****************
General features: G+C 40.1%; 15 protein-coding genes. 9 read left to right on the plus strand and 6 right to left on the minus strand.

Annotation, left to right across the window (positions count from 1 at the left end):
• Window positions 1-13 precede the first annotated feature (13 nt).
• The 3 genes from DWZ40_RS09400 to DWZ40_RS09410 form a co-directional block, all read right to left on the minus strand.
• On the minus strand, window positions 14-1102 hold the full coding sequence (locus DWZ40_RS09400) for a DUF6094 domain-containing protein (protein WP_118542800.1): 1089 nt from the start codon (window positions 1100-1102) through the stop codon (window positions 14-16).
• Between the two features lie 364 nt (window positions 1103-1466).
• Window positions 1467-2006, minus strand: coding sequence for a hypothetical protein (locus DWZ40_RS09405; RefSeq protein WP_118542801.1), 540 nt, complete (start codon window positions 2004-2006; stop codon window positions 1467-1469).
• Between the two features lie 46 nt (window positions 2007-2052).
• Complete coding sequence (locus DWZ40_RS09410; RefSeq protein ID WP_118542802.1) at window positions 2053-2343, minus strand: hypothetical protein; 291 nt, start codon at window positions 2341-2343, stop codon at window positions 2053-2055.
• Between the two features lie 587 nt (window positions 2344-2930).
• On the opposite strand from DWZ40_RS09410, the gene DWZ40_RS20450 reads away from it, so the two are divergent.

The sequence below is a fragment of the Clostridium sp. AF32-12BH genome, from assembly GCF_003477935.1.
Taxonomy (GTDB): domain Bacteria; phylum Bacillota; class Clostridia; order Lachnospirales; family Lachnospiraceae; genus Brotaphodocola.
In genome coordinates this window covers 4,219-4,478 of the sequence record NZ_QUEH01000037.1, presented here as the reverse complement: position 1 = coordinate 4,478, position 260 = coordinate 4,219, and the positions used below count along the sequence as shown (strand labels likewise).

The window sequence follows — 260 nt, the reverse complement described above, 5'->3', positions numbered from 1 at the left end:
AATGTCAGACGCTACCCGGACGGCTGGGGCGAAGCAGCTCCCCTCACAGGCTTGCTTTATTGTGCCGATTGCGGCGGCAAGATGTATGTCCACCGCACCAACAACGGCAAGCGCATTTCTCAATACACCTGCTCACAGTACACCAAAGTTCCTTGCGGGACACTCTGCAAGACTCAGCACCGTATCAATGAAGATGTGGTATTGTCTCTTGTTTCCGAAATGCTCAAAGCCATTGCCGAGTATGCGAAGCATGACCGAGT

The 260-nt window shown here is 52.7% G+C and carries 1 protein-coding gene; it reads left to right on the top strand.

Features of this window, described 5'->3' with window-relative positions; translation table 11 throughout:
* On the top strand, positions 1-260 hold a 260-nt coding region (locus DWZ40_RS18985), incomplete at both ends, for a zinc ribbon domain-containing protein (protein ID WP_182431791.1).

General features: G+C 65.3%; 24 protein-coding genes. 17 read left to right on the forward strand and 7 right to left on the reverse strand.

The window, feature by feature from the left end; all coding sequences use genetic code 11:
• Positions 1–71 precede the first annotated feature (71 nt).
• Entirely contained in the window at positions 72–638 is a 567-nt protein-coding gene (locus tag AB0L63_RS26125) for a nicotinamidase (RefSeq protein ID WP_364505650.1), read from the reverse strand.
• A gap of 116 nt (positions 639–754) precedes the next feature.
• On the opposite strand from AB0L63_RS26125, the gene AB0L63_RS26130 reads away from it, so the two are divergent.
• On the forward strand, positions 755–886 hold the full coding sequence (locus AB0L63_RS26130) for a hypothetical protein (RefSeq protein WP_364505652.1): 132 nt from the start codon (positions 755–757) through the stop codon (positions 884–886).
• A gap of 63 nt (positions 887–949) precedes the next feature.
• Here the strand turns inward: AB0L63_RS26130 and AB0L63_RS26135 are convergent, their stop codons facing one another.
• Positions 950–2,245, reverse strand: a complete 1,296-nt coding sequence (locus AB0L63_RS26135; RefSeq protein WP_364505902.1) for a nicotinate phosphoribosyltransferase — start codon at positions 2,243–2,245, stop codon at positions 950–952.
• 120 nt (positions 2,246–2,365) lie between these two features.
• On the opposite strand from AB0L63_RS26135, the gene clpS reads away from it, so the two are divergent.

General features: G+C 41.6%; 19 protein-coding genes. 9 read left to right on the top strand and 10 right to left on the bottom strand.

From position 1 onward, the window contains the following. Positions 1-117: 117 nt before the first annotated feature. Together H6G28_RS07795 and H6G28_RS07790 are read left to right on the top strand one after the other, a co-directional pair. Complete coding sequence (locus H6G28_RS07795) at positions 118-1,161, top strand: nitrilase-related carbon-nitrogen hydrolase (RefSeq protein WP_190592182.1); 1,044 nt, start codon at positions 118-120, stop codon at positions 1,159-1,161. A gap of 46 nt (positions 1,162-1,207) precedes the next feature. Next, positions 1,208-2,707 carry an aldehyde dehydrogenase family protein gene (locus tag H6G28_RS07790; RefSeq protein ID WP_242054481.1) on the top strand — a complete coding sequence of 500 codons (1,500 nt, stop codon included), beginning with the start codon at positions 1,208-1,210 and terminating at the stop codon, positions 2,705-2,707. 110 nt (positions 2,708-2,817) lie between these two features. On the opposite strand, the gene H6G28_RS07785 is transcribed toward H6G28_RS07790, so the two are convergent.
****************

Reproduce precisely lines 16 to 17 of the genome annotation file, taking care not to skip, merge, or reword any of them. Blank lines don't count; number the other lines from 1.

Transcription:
AATGTCAGACGCTACCCGGACGGCTGGGGCGAAGCAGCTCCCCTCACAGGCTTGCTTTATTGTGCCGATTGCGGCGGCAAGATGTATGTCCACCGCACCAACAACGGCAAGCGCATTTCTCAATACACCTGCTCACAGTACACCAAAGTTCCTTGCGGGACACTCTGCAAGACTCAGCACCGTATCAATGAAGATGTGGTATTGTCTCTTGTTTCCGAAATGCTCAAAGCCATTGCCGAGTATGCGAAGCATGACCGAGT

The 260-nt window shown here is 52.7% G+C and carries 1 protein-coding gene; it reads left to right on the top strand.